Do you have that person, or group of people, that leave you feeling drained?
People who appear to thrive on drama and bringing others down?
Are these people subtly undermining your sense of growth and happiness?
This was something I used to struggle with for years. Whether it be at work, with my friends, or my family, I would let myself be hijacked by the negative emotions and energy around me. As a result, I often wound up feeling down about my work, I doubted my own dreams and abilities, and I found myself engaging in conversations that kept me playing small rather than those that inspired me to take bold action.
” In a nut-shell I wasn’t being responsible for the energy I was giving and receiving. It wasn’t until I faced this responsibility head on that I was able protect myself from the negativity around me”.
So, what can you do to protect yourself from other’s negativity?
Most people will tell you to stop hanging out with negative types, but what if this person is someone you can’t avoid – a colleague, a sibling, an old friend? From my experience, the question isn’t how to get rid of them, it’s about how we can better manage our own responses.
Here are five practical tools and mindset shifts you can start using today, to manage how you respond to negative vibes:
Don’t take it personally
What people say and do is coloured by their own beliefs and fears, not yours. When people point out the negatives, or seemingly belittle you or those around them, recognise it as useful information around what they are internally trying to deal with, rather than seeing it as the reality of your life and current experiences.
If you notice a reaction stirring within, from what others are saying or doing, stop and ask yourself what’s really going on here? What is this reaction telling you about yourself and your needs? Is what they’re saying connecting with a deeper desire or limiting belief of your own that needs to be addressed?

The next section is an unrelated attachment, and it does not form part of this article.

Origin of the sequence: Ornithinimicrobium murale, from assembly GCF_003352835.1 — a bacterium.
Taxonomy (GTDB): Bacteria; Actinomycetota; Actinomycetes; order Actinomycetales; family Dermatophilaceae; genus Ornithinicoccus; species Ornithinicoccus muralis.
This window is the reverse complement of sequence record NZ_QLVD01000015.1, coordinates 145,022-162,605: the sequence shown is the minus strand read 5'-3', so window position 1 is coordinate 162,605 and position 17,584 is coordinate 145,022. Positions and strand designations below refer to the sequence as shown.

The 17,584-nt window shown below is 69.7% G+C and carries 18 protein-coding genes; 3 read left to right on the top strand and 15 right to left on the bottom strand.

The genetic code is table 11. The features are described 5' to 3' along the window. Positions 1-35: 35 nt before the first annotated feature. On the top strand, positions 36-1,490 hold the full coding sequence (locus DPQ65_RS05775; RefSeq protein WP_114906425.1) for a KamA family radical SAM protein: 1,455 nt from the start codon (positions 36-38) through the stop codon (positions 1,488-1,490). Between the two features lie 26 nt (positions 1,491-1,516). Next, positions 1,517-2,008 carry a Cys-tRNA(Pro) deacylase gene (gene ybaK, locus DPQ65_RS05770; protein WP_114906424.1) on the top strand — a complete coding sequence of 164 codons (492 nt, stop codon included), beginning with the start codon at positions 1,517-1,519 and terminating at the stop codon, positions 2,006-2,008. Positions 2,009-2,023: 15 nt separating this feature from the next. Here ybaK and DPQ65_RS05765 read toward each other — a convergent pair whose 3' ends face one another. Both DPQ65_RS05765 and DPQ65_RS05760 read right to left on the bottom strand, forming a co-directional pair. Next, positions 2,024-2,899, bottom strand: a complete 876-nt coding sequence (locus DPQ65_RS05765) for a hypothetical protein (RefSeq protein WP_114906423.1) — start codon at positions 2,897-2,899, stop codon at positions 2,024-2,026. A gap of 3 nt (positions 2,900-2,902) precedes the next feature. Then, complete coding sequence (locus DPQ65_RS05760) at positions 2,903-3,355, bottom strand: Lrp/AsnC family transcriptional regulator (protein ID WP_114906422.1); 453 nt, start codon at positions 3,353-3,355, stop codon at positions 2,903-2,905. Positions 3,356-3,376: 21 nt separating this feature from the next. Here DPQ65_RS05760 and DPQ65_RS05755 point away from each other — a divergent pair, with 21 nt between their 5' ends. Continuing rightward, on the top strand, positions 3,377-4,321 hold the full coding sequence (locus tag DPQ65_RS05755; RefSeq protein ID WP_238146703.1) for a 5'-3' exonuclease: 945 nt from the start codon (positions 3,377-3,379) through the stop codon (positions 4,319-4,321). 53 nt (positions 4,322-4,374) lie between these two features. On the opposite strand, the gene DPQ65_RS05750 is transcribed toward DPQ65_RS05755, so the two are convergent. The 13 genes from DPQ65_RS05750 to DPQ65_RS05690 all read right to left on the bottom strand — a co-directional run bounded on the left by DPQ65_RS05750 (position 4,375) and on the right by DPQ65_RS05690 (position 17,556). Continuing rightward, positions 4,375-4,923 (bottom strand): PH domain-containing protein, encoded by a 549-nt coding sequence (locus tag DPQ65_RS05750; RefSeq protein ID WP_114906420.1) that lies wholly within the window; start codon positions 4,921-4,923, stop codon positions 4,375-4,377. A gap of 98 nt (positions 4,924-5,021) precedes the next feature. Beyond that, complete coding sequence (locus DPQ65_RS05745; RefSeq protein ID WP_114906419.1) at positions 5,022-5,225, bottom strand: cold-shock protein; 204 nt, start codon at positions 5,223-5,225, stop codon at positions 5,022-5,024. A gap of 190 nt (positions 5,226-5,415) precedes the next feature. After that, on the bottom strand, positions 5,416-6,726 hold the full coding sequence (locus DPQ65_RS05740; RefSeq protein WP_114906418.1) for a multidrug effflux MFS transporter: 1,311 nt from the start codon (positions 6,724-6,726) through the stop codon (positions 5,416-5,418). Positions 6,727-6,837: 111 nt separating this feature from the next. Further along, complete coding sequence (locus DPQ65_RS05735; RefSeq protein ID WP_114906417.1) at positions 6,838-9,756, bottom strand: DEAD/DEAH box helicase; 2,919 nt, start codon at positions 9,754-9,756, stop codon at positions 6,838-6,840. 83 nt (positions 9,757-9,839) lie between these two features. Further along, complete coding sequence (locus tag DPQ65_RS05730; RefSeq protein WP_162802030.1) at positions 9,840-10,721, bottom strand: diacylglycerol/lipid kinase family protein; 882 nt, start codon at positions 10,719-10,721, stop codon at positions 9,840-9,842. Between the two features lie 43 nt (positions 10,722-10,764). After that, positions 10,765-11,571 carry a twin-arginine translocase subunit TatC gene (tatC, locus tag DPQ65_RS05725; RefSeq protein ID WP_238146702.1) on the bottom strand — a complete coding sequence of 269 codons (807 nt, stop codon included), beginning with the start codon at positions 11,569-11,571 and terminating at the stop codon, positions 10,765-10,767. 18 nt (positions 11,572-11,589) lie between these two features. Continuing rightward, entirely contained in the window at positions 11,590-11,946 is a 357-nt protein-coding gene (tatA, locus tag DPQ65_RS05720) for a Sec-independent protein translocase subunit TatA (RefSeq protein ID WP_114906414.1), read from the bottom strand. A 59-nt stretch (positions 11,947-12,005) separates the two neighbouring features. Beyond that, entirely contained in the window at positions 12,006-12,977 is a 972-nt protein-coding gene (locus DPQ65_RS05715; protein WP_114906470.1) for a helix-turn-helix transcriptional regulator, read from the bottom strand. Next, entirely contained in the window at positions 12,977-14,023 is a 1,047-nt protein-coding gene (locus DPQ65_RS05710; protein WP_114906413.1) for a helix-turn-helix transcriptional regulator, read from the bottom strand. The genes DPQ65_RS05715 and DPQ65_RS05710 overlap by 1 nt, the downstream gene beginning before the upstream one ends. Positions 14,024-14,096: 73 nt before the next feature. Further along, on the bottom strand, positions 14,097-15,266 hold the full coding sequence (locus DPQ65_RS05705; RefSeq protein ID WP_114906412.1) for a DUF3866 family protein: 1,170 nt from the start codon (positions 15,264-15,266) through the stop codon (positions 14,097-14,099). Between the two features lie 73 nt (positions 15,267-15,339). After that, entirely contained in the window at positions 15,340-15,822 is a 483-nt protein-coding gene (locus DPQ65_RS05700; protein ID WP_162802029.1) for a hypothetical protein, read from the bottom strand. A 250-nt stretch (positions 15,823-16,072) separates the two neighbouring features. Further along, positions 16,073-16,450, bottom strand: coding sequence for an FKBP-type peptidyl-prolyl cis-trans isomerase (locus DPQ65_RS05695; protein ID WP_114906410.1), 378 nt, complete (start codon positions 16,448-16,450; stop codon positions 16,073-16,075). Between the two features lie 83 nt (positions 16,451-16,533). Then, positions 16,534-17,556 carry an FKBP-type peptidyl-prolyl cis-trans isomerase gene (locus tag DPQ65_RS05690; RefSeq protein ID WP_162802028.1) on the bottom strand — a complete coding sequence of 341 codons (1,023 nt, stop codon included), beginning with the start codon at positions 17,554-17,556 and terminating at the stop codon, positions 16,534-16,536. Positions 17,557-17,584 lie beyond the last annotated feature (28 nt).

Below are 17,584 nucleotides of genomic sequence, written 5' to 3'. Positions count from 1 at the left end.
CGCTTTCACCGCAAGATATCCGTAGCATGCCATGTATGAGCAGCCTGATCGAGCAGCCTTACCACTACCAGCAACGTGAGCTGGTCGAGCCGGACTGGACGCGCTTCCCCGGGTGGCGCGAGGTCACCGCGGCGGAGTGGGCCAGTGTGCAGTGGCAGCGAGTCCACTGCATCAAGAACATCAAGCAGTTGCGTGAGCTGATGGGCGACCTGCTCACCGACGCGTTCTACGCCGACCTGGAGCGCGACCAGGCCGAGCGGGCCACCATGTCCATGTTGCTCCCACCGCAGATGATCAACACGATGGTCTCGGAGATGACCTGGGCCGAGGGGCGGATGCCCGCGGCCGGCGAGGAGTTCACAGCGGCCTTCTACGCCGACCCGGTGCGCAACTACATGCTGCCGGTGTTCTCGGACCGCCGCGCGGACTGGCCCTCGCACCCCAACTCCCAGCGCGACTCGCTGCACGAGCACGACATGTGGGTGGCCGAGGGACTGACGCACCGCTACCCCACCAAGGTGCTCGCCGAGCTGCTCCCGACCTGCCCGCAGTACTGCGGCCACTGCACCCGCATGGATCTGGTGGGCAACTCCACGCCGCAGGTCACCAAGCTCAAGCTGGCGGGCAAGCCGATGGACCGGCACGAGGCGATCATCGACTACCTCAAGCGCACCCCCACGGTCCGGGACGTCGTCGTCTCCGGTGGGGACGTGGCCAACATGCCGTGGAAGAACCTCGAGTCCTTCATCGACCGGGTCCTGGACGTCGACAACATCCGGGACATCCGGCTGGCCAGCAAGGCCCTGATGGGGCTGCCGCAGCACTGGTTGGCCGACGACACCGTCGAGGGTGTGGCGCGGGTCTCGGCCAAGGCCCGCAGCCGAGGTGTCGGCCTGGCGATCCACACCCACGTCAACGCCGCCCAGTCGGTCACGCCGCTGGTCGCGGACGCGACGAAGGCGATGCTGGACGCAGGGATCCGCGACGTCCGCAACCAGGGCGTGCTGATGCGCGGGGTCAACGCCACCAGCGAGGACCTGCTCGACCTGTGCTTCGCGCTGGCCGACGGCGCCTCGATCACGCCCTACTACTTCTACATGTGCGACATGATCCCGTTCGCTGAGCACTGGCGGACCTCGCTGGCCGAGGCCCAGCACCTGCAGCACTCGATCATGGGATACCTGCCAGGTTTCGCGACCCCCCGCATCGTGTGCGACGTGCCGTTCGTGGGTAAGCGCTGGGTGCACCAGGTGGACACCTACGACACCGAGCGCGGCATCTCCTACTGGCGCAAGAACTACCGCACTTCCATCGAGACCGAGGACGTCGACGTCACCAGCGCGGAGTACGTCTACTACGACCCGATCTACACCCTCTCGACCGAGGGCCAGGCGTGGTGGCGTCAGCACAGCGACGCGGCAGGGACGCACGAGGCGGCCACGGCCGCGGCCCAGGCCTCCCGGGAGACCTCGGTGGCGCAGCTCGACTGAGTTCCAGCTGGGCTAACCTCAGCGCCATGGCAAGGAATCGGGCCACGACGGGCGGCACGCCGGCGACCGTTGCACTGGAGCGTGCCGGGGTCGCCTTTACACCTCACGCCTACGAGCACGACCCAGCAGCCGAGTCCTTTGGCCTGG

Don’t feed the negativity
It’s so easy to get pulled into gossiping and complaining, however choosing to feed the negativity is a negative pattern of your own. So, cut it out – if you don’t like the energy others are bringing to a situation, shift it towards something more positive and empowering.
Take time to re-charge
After being around someone who drains you, instead of jumping straight into your next activity or calling someone to complain about the horrible experience you just had, give yourself 5-10minutes to clear your head. Take a walk, read a book, meditate…anything that helps you decompress and process your thoughts rather than reacting to them.
Choose your time wisely
If this person, or group of people, really affects how you feel, be aware of how you spend your time with them. If the time spent with them is compromising your energy, consider ways you can change the situation to suit your needs.
Now I’d love to hear from you…
- Do you have that person, or group of people, who impact your energy, thoughts, and emotions?
- How do you manage this? What learnings would you pass on?